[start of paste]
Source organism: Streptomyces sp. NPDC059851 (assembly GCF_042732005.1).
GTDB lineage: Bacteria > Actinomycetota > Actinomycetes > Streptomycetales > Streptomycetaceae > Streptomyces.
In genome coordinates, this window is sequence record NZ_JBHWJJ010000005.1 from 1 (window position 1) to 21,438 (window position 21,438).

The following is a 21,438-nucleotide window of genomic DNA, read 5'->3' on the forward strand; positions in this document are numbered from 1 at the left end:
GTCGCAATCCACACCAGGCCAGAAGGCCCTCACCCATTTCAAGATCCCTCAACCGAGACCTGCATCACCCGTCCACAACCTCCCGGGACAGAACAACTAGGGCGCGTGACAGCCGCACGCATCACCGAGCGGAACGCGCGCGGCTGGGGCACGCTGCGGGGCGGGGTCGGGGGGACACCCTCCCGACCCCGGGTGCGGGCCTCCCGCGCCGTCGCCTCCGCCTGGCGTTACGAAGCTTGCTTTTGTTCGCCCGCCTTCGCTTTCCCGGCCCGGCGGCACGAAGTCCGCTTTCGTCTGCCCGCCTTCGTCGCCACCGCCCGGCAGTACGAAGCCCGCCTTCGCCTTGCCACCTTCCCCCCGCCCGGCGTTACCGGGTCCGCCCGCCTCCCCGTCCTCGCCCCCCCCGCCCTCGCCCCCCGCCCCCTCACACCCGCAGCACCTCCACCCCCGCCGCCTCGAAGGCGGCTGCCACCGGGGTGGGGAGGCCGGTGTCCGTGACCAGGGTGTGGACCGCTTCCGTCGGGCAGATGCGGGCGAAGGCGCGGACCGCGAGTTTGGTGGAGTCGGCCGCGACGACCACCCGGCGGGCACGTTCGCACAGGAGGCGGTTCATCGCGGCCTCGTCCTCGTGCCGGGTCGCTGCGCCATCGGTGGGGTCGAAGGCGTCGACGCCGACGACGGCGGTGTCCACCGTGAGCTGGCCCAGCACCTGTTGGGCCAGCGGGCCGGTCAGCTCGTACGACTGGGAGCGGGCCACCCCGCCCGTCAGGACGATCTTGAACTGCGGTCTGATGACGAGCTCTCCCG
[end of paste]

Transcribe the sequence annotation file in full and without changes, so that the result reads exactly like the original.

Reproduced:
Source organism: Streptomyces sp. NPDC059851 (assembly GCF_042732005.1).
GTDB lineage: Bacteria > Actinomycetota > Actinomycetes > Streptomycetales > Streptomycetaceae > Streptomyces.
In genome coordinates, this window is sequence record NZ_JBHWJJ010000005.1 from 1 (window position 1) to 21,438 (window position 21,438).

The following is a 21,438-nucleotide window of genomic DNA, read 5'->3' on the forward strand; positions in this document are numbered from 1 at the left end:
GTCGCAATCCACACCAGGCCAGAAGGCCCTCACCCATTTCAAGATCCCTCAACCGAGACCTGCATCACCCGTCCACAACCTCCCGGGACAGAACAACTAGGGCGCGTGACAGCCGCACGCATCACCGAGCGGAACGCGCGCGGCTGGGGCACGCTGCGGGGCGGGGTCGGGGGGACACCCTCCCGACCCCGGGTGCGGGCCTCCCGCGCCGTCGCCTCCGCCTGGCGTTACGAAGCTTGCTTTTGTTCGCCCGCCTTCGCTTTCCCGGCCCGGCGGCACGAAGTCCGCTTTCGTCTGCCCGCCTTCGTCGCCACCGCCCGGCAGTACGAAGCCCGCCTTCGCCTTGCCACCTTCCCCCCGCCCGGCGTTACCGGGTCCGCCCGCCTCCCCGTCCTCGCCCCCCCCGCCCTCGCCCCCCGCCCCCTCACACCCGCAGCACCTCCACCCCCGCCGCCTCGAAGGCGGCTGCCACCGGGGTGGGGAGGCCGGTGTCCGTGACCAGGGTGTGGACCGCTTCCGTCGGGCAGATGCGGGCGAAGGCGCGGACCGCGAGTTTGGTGGAGTCGGCCGCGACGACCACCCGGCGGGCACGTTCGCACAGGAGGCGGTTCATCGCGGCCTCGTCCTCGTGCCGGGTCGCTGCGCCATCGGTGGGGTCGAAGGCGTCGACGCCGACGACGGCGGTGTCCACCGTGAGCTGGCCCAGCACCTGTTGGGCCAGCGGGCCGGTCAGCTCGTACGACTGGGAGCGGGCCACCCCGCCCGTCAGGACGATCTTGAACTGCGGTCTGATGACGAGCTCTCCCG